Top Comic Book Adaptations: No. 11 – X2: X-Men United


x2I can’t believe X2: X-Men United didn’t make my Top 10. It wasn’t that long ago it would have been a slam-dunk, no-brainer for the very top spot. If I weighed legacy more heavily it would be in the Top 5 because quite simply, the second film in (mostly) Bryan Singer’s X-Men franchise has a very strong argument for being the very first elite-quality comic book adaptation.

Even more importantly, X2 so thoroughly nailed the primary theme of the source material – a message about the prevalence and dangers of xenophobia – to such a degree that the movie was nominated by the Political Film Society in the categories of Human Rights and Peace. It received the Saturn Award in 2003 for Best Science Fiction Film and grabbed an astonishing (especially for the time) 86 percent positive rating from Rotten Tomatoes.

X2 also tested a new bombastic and outlandish theory of adapting comic book characters by adapting an actual comic book. The plot takes plenty of liberties with the original narrative from the graphic novel God Loves, Man Kills but staying true to all the most important elements meant creating a unique piece of art that we had never seen before; a movie about people with superpowers that moves people and strikes at the heart of modern injustice.

It was seen as a parable for gay rights because of the timing of its release, but the beauty of the X-Men in general and this film in particular, is that it is so perfectly left open for interpretation that anyone who has experienced unfairness or oppression can relate to its characters and their problems.

Perhaps best summed up in the line delivered to Iceman Bobby Drake when he returns home to admit to his family that he is a mutant: “Have you tried not being a mutant?” his mother asks. Anyone who has ever felt different because of the way they were born has heard some variation of that, and it stings because it shows how bigotry can live inside even the best of intentions.

I could beem about this film all day, but I owe you an explanation for keeping it outside the Top 10. First, in my view the last few years have seen an explosion of elite adaptations that just barely pushed it out. Second, it still struggles with many of the issues handcuffed to it by the first film: Unnecessarily gutted female characters, an allergy to the fantastical, and just a little too much Wolverine for something that is supposed to be an ensemble story.

Those are just the nitpicks you have to make when comparing awesome to even more awesome. It really just speaks to the quality of the films and shows on this list. We truly are living in the time of the nerd.

But from the exhilarating opening sequence featuring Alan Cumming’s Nightcrawler storming the Oval Office to the final vision of the Phoenix emerging from beneath Alkali Lake,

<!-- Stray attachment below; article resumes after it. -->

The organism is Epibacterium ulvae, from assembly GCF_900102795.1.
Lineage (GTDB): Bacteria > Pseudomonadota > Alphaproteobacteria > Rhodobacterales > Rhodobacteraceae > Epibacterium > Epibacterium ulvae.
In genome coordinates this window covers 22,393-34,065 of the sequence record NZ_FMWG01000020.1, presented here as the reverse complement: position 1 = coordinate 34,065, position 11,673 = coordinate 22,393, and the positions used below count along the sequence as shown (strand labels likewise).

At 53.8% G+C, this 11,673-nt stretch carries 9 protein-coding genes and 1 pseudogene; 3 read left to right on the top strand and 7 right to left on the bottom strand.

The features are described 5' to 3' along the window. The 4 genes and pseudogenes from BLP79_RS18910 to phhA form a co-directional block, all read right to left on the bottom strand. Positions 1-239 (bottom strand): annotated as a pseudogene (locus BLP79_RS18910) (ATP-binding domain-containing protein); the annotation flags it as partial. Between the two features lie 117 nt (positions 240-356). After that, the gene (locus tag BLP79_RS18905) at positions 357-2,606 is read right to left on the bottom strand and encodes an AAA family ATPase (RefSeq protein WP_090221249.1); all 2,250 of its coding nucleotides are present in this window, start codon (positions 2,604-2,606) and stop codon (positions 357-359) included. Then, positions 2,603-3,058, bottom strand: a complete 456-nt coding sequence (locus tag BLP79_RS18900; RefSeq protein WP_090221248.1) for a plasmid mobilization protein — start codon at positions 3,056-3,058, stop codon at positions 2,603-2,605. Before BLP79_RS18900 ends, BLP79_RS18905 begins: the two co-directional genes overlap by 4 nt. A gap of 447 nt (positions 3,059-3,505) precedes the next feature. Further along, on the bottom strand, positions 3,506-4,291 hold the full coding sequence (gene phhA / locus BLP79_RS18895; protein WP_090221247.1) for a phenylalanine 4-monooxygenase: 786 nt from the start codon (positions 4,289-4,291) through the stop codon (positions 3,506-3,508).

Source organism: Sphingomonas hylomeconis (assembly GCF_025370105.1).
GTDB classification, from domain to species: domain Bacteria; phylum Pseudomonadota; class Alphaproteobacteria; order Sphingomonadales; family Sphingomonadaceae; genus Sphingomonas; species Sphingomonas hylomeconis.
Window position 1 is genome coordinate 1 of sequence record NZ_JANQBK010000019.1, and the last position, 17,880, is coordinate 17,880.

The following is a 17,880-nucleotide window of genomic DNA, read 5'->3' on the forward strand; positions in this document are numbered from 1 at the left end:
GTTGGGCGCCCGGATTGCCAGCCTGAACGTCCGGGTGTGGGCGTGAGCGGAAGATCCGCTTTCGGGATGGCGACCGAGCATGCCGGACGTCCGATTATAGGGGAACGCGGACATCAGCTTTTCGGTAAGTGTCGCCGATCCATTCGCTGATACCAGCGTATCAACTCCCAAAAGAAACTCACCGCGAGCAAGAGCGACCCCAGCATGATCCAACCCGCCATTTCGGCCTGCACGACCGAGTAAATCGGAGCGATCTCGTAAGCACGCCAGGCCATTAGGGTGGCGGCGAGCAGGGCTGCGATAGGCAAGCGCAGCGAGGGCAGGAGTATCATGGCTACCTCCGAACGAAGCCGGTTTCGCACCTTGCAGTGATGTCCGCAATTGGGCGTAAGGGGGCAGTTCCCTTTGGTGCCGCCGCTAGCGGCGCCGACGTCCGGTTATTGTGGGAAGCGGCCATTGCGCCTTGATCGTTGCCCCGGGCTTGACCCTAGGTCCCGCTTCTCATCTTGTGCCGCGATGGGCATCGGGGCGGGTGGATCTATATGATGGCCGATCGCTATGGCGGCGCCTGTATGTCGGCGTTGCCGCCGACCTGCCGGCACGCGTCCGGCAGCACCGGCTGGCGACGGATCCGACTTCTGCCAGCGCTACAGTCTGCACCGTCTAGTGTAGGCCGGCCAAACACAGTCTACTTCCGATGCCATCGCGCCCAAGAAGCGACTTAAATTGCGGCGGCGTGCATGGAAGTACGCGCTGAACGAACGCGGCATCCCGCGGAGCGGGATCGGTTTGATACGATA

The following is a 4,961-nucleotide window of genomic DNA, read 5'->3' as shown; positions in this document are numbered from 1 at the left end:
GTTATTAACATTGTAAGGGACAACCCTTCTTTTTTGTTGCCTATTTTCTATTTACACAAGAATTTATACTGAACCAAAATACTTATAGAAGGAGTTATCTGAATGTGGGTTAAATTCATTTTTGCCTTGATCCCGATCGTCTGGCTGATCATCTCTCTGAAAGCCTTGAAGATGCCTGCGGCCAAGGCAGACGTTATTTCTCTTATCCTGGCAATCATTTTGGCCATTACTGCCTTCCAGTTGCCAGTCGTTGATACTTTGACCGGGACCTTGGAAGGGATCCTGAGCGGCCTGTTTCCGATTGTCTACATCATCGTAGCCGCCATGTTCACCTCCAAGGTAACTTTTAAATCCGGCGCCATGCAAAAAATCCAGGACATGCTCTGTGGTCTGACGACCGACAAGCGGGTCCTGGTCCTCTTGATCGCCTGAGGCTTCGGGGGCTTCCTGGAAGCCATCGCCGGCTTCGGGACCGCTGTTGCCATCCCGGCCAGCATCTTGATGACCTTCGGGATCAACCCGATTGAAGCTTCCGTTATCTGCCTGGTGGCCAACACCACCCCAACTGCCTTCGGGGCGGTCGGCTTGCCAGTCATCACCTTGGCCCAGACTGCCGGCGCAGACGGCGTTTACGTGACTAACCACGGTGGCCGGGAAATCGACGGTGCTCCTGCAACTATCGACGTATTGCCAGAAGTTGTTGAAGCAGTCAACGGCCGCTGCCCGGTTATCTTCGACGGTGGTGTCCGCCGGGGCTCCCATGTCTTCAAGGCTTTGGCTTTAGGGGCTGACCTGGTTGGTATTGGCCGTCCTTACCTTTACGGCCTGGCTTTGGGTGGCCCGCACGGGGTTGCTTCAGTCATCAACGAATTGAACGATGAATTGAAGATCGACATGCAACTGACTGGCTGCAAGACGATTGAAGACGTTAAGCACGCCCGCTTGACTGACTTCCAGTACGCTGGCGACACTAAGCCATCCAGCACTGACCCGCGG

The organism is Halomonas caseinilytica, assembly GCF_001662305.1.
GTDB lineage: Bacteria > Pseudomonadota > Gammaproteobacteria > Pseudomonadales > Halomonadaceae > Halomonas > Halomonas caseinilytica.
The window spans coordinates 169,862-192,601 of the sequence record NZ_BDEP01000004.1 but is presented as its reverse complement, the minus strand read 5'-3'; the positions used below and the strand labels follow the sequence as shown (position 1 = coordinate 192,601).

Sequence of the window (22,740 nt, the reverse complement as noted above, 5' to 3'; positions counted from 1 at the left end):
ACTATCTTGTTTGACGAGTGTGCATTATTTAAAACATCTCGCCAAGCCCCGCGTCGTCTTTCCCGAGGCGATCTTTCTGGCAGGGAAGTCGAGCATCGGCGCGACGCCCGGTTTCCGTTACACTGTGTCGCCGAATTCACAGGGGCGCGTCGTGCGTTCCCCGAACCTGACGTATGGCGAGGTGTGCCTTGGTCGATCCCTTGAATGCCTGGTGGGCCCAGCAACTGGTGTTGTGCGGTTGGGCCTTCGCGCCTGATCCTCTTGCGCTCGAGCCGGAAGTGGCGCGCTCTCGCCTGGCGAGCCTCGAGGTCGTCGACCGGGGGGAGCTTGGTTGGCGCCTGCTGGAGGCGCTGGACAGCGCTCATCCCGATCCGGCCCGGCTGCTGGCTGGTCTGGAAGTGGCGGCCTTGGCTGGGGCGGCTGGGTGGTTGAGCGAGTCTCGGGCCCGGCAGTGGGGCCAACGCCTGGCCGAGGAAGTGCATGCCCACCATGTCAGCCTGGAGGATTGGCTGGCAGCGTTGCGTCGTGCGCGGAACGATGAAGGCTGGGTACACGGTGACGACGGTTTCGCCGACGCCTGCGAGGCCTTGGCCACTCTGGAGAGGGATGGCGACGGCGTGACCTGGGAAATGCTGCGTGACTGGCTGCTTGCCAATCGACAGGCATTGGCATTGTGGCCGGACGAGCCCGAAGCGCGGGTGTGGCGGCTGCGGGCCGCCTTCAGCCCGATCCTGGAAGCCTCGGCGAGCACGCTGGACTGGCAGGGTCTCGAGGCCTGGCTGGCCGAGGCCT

X2: X-Men United is comic-book-fan nirvana. Finally, one of these movies took the source material, the fans, the stories, and the themes seriously enough to create something moving and important while reminding us why these characters have endured for so long.

Complete 35-part list for best comic book adaptations ever!

Part 1 – Daredevil / Part 2 – The Dark Knight / Part 3 – V for Vendetta
Part 4 – The Flash / Part 5 – Sin City / Part 6 – The Crow
Part 7 – Agent Carter / Part 8 – X-Men: Days of Future Past / Part 9 – Captain America: The Winter Soldier
Part 10 – Guardians of the Galaxy / Part 11 – X2: X-Men United / Part 12 – Iron Man
Part 13 – The Avengers / Part 14 – Teenage Mutant Ninja Turtles (1990) / Part 15 – Superman (Richard Donner)
Part 16 – Hellboy / Part 17 – The Incredible Hulk / Part 18 – X-Men: First Class
Part 19 – Spider-Man 2 (Sam Raimi) / Part 20 – Thor / Part 21 – Ant-Man
Part 22 – The Dark Knight Rises / Part 23 – Spawn / Part 24 – Agents of S.H.I.E.L.D. – Season Two
Part 25 – Avengers: Age of Ultron / Part 26 – Batman Begins (Christopher Nolan) / Part 27 – Captain America: The First Avengers
Part 28 – Batman (Tim Burton) / Part 29 – X-Men (Bryan Singer) / Part 30 – Spider-Man (Sam Raimi)
Part 31 – Smallville: Season One / Part 32 – Hellboy II: The Golden Army / Part 33 – Teenage Mutant Ninja Turtles 2, 3
Part 34 – 300 / Part 35 – Man of Steel / Extra Part – Final Thoughts



About Author

Drew Creasman (or DC for short) is a writer and podcaster for POP CULTURE SPIN, BMF SPORTS, and the Colorado Rockies SBNation affiliate Purple Row. He also works independently as a singer-songwriter in the Boulder and Denver areas. Drew is "analytics curious" and constantly seeks to understand as many different possible ways of looking at and understanding sports whether it be diving deep into the newest available numbers or casting them all aside for a moment and relying solely on the eyes.

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